Five limits that weren't at Amistad

 DEL RIO, Texas — Give it up for Jason Williamson, he of the 96 pounds, 6 ounces, of the comeback from 38th place on Day Two, of the incredible 68-9 over the final two days. That weight alone would have put him in ninth place in the OPTIMA Batteries Battle on the Border. The 28-year-old Elite Series pro simply whacked them on the way to his first BASS win.

 Almost as impressive were the list of scalps on his belt at the end of Day Four: Alton Jones, Gary Klein, Dean Rojas, Mike Iaconelli, Kevin VanDam, Boyd Duckett, Todd Faircloth.

 That stunning 34-12 sack he inflicted upon the weigh-in scales was the story of the final day. But almost as surprising as what Williamson caught was what some of those bass fishing big dogs didn't catch.

 Only seven of the top 12 caught five-fish limits on Day Four. Kenyon Hill, who stormed into contention with a Day Three sack of 26-14 caught only two fish that weighed 5-8. Klein, Duckett, Short and Faircloth put only four apiece in their livewells on the final day. Iaconelli and VanDam managed limits that went less than 14 pounds apiece.

 Granted, most of those anglers knew they had to risk fishing for big fish all day in order to make inroads on Day Three leader Alton Jones. And the day was warm, sunny and pleasant after a week of dreary, cold, rainy conditions. But still. It's not often that five of 12 Elite Series pros fail even to catch five apiece on the renowned bass factory that is Lake Amistad.

 "The longer I do this, the more I really I don't know about fishing," said Iaconelli, who only had eight bites on Day Four. He got seven of those eight bites within one hour in the morning.

 He knew he'd have to hit upon some freakish fish in order to move up from fifth. So he gambled. He threw a deep swimbait for about four hours and bombed. He ran to the bank to fill his limit, and accepted his mediocre day on the water as the cost of shooting for the top.

 "Most of these guys are fishing for big fish," Faircloth said. As for what happened to his bite? "I can't put my finger on it," he said. His best guess is that when the wind died, around the time the sun made its rare cameo in the late morning, the fish shut down.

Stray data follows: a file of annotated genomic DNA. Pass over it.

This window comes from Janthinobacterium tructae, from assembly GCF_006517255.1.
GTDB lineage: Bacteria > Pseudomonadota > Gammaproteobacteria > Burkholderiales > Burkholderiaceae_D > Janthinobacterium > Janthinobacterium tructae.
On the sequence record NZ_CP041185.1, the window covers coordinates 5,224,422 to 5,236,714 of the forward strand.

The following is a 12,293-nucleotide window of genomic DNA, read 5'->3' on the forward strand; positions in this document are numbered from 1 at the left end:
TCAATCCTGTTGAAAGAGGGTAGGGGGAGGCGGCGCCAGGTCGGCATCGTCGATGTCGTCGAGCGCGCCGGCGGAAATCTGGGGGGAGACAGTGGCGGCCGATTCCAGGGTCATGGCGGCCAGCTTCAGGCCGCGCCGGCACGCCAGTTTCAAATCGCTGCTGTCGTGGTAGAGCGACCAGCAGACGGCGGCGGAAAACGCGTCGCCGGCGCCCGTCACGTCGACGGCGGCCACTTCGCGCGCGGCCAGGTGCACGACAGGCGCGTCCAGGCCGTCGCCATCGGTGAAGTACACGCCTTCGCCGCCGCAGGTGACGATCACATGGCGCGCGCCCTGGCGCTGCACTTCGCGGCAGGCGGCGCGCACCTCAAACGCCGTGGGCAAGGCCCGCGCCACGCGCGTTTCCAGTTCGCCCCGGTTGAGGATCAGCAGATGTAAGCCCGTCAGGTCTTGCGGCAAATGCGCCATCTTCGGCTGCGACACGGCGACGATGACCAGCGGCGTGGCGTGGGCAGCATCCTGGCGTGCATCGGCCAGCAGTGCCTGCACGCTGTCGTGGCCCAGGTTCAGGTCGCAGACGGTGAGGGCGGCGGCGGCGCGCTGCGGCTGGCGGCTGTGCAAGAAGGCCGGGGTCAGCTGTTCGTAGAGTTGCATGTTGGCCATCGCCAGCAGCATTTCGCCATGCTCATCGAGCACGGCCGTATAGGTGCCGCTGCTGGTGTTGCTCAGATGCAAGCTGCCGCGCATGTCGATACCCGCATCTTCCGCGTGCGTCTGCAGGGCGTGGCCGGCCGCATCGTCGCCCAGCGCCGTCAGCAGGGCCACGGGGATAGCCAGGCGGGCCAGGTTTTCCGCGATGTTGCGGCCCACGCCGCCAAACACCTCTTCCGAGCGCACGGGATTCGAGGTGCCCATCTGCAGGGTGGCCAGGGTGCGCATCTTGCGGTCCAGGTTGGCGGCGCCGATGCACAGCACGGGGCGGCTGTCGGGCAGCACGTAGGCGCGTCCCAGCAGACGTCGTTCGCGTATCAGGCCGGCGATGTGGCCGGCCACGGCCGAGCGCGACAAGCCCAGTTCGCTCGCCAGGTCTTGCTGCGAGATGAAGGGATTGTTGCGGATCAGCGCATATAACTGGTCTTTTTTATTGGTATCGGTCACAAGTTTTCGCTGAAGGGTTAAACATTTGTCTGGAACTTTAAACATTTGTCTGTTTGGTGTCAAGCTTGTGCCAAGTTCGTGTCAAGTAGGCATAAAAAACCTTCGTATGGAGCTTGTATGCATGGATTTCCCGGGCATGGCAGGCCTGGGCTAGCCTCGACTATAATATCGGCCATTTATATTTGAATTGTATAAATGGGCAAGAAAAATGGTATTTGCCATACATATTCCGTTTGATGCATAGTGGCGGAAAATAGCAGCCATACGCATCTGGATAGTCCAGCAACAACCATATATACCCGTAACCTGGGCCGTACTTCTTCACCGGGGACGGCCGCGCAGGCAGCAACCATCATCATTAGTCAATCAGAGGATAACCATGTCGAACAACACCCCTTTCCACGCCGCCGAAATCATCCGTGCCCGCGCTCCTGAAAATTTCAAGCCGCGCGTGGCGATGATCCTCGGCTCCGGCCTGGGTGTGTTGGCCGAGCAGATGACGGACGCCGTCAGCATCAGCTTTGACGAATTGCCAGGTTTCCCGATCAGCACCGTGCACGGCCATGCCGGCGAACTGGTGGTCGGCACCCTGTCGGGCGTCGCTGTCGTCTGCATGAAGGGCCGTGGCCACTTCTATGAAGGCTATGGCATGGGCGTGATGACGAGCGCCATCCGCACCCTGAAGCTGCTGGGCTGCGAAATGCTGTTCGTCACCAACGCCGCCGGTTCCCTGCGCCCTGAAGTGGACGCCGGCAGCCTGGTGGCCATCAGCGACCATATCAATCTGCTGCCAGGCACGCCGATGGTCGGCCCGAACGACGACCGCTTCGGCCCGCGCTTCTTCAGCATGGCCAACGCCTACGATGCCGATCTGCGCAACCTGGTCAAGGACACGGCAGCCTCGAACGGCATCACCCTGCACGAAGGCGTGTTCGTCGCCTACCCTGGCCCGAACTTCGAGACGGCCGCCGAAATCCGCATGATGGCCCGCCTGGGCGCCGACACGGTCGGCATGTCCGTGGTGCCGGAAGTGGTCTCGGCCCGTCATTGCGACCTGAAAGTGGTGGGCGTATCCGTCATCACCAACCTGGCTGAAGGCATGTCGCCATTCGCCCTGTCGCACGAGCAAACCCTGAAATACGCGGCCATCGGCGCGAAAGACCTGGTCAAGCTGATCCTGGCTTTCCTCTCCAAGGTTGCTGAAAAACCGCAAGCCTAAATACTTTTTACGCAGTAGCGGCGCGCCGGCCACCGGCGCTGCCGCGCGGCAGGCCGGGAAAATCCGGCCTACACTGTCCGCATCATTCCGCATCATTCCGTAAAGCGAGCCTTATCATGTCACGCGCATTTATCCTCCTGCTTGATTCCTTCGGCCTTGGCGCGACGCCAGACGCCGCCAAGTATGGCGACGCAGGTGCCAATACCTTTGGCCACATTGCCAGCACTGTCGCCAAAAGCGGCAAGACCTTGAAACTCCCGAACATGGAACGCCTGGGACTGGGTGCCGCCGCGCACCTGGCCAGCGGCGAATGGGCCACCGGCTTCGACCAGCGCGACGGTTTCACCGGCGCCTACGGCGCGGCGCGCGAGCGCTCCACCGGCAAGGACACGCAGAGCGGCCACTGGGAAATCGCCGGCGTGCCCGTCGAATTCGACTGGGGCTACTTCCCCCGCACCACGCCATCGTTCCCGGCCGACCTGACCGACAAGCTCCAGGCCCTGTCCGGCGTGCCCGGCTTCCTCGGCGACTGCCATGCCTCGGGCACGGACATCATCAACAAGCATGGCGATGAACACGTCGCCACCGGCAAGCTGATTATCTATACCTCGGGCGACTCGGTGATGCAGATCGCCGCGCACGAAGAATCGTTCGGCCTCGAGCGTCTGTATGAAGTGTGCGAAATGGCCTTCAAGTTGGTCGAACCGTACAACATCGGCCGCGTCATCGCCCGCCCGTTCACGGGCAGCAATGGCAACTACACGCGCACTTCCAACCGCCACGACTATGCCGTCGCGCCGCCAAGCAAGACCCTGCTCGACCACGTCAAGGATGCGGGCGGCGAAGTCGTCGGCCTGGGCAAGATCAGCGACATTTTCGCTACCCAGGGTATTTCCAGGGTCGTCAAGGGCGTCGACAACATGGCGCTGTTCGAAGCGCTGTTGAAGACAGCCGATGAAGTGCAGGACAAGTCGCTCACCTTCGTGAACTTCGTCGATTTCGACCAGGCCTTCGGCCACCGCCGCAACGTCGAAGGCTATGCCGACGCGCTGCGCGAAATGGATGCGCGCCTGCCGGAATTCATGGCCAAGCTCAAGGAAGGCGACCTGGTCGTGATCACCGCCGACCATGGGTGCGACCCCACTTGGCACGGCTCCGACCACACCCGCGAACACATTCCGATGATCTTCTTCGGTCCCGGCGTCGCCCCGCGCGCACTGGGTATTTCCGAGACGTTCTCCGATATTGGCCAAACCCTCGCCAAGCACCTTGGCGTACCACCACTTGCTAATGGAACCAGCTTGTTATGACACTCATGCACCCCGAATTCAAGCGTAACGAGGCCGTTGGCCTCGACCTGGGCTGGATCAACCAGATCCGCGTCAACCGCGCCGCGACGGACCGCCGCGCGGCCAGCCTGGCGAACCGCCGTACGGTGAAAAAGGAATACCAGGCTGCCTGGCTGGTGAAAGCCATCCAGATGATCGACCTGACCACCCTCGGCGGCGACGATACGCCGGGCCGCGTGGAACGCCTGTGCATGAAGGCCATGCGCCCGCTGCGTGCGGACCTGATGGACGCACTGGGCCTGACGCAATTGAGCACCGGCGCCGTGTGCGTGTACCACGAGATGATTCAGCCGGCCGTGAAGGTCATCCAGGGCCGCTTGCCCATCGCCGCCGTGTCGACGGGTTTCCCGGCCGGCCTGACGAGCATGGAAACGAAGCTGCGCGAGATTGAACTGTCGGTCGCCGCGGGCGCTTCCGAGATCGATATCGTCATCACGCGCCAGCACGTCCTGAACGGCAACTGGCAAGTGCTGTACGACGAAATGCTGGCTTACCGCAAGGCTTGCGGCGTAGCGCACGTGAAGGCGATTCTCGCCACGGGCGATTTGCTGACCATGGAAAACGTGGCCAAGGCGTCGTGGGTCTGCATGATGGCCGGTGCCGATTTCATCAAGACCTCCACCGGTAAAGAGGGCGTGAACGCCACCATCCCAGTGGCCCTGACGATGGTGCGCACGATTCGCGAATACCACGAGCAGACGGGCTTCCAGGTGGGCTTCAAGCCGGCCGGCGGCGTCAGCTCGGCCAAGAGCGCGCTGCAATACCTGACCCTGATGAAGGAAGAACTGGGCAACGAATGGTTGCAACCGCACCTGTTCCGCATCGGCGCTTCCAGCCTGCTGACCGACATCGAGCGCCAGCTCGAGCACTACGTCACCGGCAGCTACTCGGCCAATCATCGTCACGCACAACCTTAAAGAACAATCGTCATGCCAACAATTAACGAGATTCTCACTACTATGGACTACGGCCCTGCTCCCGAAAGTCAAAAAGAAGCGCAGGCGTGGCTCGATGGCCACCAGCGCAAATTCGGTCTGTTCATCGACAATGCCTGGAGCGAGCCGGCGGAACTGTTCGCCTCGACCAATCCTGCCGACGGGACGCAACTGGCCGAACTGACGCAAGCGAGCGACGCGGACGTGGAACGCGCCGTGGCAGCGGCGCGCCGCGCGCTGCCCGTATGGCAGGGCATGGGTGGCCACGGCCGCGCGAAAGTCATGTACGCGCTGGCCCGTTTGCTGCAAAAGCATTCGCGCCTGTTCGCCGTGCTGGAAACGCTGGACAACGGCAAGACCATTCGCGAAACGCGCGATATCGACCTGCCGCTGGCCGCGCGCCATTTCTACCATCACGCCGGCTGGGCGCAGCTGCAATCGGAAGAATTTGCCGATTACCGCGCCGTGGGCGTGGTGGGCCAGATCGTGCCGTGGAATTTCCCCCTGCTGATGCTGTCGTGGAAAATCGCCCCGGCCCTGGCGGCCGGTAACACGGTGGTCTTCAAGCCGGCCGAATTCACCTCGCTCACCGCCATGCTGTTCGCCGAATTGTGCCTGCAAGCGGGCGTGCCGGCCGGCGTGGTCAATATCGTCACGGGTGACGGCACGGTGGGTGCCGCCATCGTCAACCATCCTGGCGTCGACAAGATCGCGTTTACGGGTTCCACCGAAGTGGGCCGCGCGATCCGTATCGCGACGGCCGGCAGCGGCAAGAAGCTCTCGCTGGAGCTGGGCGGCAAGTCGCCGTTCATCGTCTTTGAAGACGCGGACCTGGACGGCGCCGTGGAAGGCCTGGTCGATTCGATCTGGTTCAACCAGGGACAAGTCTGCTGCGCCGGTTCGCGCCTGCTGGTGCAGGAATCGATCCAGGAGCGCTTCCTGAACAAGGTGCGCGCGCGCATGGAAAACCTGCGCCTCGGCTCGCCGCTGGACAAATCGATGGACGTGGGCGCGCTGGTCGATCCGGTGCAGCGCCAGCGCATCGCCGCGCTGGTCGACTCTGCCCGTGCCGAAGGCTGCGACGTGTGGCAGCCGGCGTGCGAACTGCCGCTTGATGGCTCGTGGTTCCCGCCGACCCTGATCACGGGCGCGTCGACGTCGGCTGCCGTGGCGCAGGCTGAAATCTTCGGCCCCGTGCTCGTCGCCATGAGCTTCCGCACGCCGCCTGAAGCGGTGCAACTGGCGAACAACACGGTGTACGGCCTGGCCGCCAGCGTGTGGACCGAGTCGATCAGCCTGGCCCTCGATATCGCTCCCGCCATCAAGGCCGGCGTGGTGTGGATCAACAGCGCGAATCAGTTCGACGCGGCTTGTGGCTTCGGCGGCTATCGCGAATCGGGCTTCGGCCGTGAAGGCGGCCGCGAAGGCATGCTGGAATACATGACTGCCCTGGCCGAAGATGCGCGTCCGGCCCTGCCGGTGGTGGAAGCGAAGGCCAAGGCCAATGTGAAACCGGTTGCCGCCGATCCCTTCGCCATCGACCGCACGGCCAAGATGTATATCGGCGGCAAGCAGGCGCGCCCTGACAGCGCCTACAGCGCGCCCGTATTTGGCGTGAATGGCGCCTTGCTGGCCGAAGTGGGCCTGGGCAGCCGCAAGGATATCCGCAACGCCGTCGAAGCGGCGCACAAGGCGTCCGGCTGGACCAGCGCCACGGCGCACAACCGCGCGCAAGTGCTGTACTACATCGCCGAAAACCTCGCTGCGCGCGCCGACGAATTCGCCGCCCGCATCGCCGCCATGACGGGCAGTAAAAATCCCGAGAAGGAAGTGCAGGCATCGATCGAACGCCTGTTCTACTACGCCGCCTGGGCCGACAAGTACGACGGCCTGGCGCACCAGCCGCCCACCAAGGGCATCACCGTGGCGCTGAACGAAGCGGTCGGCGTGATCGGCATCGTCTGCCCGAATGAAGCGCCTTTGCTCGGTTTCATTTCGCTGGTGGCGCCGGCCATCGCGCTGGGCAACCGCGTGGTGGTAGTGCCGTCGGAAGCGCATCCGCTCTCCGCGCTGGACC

"I've fished this lake I don't know how many times," he said. "This is the least action I've seen on the water. Next week this place is going to be wide open, after we get some sun."

 Duckett echoed Faircloth's lament: "They just became completely inactive. It was pitiful."

 At least he was able to fish "relaxed," he said, knowing he would have a hard time contending for the win but assured the Toyota Tundra Bassmaster Angler of the Year points that a top-12 finish would bring.

 Still, he was gunning for the win.

 "I've never won one fishing for keepers," Duckett said. "You just go out and fire at 'em."

 And why not? Short found himself in similar straits, catching only 8-9 on a day when he would have needed almost five times that to usurp Williamson.

 "I knew it was going to have to be one of those glory days, one of those Hail Mary days, where you absolutely whack 'em," he told the audience at the weigh-in. All day he slung a big jig and a big swimbait (same as Williamson's, he said later: a 7-inch Osprey Talon in light hitch color).

 The formula for a rotten day, for Short, is simple: "Clouds in the morning, sun in the afternoon and no wind? On this pond? Sucks."

 The preferred conditions, he said, are the inverse. When the water's cold, early sunshine pull the fish up. Then some clouds and wind allow an angler to target them.

 Perhaps the most perplexed angler at the Day Four weigh-in was Hill, whose limit dropped off by more than 21 pounds from a day earlier. He hadn't practiced on a swimbait, and decided he'd live or die by the homemade 1-ounce jig he was throwing.

 "I don't get why they didn't bite today," he said. "They should have bit."

 He was at peace with his two fish. "I gave myself the best opportunity I could to win," Hill said. Under the circumstances, he could have done no more.

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